The Financial District includes everything below Chinatown and Tribeca to the southern tip of Manhattan. The home of Wall Street, this neighborhood used to turn into a ghost after the closing bell rang at the stock market. But a steady increase in residential space has turned the Financial District into a residential neighborhood, complete with bustling with shops and restaurants that cater to the growing fulltime population. Investment bankers and stock brokers' love being able to walk to work, and for those with jobs further north, the subway access can't be beat.
Just east and to the South of Tribeca is the Financial District, sometimes called the Civic Center neighborhood or the Plaza District. This swath of downtown Manhattan encompasses most of the city government, including City Hall, police headquarters and the courts, as well as the skyscrapers that envelope Wall Street. Filled with buildings adorned with classical columns and copper-sheathed cupolas, the Financial District also embodies the central power of New York City, both in name and stature: Federal Hall, where George Washington was inaugurated as the country’s first president, still faces down Wall Street toward New York Harbor. In addition to easy access to power, from the Financial District, residents can also walk to Brooklyn over the Brooklyn Bridge or ferry across the harbor to Staten Island.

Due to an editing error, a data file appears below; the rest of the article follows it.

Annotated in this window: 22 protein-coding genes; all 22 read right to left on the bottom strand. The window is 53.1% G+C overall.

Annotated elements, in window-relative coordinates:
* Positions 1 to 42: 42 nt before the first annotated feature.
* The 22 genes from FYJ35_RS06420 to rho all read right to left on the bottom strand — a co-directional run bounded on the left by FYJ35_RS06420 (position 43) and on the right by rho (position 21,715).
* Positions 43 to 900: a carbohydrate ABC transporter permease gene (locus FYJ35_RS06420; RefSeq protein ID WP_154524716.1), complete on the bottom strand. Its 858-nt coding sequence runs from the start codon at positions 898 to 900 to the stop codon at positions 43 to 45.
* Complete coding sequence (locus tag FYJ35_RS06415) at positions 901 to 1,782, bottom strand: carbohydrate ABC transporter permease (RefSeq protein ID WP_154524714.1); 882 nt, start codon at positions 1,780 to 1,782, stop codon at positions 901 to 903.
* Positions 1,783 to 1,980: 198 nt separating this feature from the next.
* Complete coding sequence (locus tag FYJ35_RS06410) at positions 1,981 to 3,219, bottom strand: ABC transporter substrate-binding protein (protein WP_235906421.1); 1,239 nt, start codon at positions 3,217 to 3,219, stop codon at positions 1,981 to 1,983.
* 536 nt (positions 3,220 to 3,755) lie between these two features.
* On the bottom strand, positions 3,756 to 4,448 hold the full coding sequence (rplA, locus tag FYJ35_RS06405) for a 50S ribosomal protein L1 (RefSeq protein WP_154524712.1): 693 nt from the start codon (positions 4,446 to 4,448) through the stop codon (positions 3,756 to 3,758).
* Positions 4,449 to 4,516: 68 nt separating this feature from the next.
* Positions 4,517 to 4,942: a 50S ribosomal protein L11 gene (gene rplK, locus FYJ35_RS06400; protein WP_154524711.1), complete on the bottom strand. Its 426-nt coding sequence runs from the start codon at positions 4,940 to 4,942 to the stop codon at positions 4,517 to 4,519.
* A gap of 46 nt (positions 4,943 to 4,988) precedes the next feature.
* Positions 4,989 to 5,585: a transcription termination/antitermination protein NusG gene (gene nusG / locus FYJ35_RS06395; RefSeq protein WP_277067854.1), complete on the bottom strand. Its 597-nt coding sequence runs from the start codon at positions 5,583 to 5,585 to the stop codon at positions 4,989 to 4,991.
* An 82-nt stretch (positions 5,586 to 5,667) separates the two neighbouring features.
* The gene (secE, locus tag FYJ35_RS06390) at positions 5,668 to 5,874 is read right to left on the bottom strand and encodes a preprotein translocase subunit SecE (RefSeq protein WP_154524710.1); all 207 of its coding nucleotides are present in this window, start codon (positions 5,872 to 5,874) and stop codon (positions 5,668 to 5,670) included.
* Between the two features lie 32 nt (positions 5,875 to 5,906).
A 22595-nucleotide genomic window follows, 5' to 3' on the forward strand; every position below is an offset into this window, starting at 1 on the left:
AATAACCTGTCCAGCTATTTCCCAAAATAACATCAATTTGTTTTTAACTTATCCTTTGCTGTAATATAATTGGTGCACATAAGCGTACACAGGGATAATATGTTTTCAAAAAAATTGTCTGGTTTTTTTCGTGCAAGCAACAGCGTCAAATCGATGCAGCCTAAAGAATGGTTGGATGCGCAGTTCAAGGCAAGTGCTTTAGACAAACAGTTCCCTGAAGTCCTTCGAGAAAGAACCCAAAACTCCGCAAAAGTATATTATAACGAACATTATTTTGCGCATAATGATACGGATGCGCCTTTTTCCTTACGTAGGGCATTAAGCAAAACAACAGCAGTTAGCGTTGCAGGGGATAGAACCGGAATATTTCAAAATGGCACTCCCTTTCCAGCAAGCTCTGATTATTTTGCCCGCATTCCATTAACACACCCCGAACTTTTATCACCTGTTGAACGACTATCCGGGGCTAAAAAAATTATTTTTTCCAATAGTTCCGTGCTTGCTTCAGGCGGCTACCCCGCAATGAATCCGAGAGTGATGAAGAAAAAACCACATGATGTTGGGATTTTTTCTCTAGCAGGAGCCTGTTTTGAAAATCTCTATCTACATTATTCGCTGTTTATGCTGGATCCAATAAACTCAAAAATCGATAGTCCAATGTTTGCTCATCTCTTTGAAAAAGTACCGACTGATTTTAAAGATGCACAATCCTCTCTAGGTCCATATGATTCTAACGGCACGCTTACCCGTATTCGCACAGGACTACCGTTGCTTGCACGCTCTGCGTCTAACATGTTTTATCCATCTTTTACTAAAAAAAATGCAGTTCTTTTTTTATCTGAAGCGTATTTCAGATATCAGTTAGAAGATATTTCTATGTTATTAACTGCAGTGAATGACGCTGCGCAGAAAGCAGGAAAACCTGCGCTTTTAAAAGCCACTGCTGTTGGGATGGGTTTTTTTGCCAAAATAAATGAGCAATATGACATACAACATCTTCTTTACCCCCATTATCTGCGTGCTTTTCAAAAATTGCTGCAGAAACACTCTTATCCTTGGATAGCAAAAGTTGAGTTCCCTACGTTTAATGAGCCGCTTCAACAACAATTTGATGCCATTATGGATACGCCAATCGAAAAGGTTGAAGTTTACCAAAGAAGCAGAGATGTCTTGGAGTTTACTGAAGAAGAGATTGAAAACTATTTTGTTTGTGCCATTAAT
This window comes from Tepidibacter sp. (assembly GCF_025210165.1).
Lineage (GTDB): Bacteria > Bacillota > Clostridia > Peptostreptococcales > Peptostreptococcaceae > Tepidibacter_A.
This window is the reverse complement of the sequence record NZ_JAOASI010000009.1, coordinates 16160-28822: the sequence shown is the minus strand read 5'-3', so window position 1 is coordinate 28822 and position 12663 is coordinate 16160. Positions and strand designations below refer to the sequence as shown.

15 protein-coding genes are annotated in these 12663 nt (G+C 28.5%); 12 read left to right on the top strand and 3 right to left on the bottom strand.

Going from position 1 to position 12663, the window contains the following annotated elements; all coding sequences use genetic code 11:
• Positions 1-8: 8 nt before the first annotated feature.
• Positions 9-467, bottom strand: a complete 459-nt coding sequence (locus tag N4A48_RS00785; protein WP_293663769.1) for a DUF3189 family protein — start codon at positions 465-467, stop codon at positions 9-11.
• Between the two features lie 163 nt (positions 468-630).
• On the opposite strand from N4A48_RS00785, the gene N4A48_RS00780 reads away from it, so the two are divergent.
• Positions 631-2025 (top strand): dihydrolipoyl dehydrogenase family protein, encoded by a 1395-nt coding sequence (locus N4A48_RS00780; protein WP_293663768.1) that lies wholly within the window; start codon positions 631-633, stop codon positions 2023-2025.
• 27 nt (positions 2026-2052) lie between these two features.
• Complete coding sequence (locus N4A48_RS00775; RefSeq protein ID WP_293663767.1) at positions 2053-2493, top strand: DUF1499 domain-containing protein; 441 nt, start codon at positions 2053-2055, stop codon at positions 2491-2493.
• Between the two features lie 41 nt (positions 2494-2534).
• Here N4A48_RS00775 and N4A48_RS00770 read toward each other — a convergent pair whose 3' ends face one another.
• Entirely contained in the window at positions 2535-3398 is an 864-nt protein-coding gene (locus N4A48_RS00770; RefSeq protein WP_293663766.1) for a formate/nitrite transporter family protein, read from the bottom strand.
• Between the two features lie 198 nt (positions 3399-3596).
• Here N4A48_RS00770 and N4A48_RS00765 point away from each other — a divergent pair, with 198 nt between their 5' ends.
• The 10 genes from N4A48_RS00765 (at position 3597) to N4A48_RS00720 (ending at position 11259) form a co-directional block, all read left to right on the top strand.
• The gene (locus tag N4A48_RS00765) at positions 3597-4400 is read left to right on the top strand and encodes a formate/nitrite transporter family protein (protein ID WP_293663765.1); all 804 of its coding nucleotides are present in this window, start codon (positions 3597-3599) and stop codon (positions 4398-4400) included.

A stone’s throw away from a Dim Sum brunch in Chinatown, about 20,000 full-time residents call the Financial District home – double the number of a decade ago. The area remains far less dense than most of Manhattan, where the average number of residents totals 35,000 per block (TK check). Parks and public spaces keep the neighborhood quiet, and apartments cost about half of what they do on the Upper East Side. Many residents have therefore, chosen the Financial District for its easy access to government, its status and its relative cost efficiency.
The Financial District is home to the South Street Seaport, with spectacular views of the Brooklyn Bridge and the harbor, as well as waterfront shops and restaurants. Open-air concerts are also held here.
The Financial District includes Battery Park, at the southern tip of Manhattan, with unbeatable views of the Statue of Liberty and Ellis Island.
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